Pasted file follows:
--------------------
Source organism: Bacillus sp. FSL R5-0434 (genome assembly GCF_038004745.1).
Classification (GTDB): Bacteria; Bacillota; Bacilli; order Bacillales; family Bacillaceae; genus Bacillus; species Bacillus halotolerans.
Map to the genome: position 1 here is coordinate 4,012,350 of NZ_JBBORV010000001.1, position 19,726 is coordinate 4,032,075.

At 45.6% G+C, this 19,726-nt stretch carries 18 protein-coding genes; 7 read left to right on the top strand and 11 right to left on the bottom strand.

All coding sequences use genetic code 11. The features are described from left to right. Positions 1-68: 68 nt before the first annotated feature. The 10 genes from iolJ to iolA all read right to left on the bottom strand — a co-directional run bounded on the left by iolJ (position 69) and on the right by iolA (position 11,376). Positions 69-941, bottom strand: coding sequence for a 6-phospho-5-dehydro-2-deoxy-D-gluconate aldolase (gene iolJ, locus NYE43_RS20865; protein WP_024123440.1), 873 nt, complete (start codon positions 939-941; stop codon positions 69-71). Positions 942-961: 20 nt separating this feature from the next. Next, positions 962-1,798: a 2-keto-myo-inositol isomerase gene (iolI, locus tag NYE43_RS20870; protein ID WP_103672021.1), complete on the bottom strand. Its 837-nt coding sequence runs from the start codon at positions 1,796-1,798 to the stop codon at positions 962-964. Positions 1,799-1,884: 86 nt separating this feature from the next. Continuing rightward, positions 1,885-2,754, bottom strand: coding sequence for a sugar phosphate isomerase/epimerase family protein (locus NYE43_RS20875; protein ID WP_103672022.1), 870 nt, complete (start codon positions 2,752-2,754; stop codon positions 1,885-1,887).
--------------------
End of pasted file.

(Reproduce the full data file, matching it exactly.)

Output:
Source organism: Bacillus sp. FSL R5-0434 (genome assembly GCF_038004745.1).
Classification (GTDB): Bacteria; Bacillota; Bacilli; order Bacillales; family Bacillaceae; genus Bacillus; species Bacillus halotolerans.
Map to the genome: position 1 here is coordinate 4,012,350 of NZ_JBBORV010000001.1, position 19,726 is coordinate 4,032,075.

At 45.6% G+C, this 19,726-nt stretch carries 18 protein-coding genes; 7 read left to right on the top strand and 11 right to left on the bottom strand.

All coding sequences use genetic code 11. The features are described from left to right. Positions 1-68: 68 nt before the first annotated feature. The 10 genes from iolJ to iolA all read right to left on the bottom strand — a co-directional run bounded on the left by iolJ (position 69) and on the right by iolA (position 11,376). Positions 69-941, bottom strand: coding sequence for a 6-phospho-5-dehydro-2-deoxy-D-gluconate aldolase (gene iolJ, locus NYE43_RS20865; protein WP_024123440.1), 873 nt, complete (start codon positions 939-941; stop codon positions 69-71). Positions 942-961: 20 nt separating this feature from the next. Next, positions 962-1,798: a 2-keto-myo-inositol isomerase gene (iolI, locus tag NYE43_RS20870; protein ID WP_103672021.1), complete on the bottom strand. Its 837-nt coding sequence runs from the start codon at positions 1,796-1,798 to the stop codon at positions 962-964. Positions 1,799-1,884: 86 nt separating this feature from the next. Continuing rightward, positions 1,885-2,754, bottom strand: coding sequence for a sugar phosphate isomerase/epimerase family protein (locus NYE43_RS20875; protein ID WP_103672022.1), 870 nt, complete (start codon positions 2,752-2,754; stop codon positions 1,885-1,887).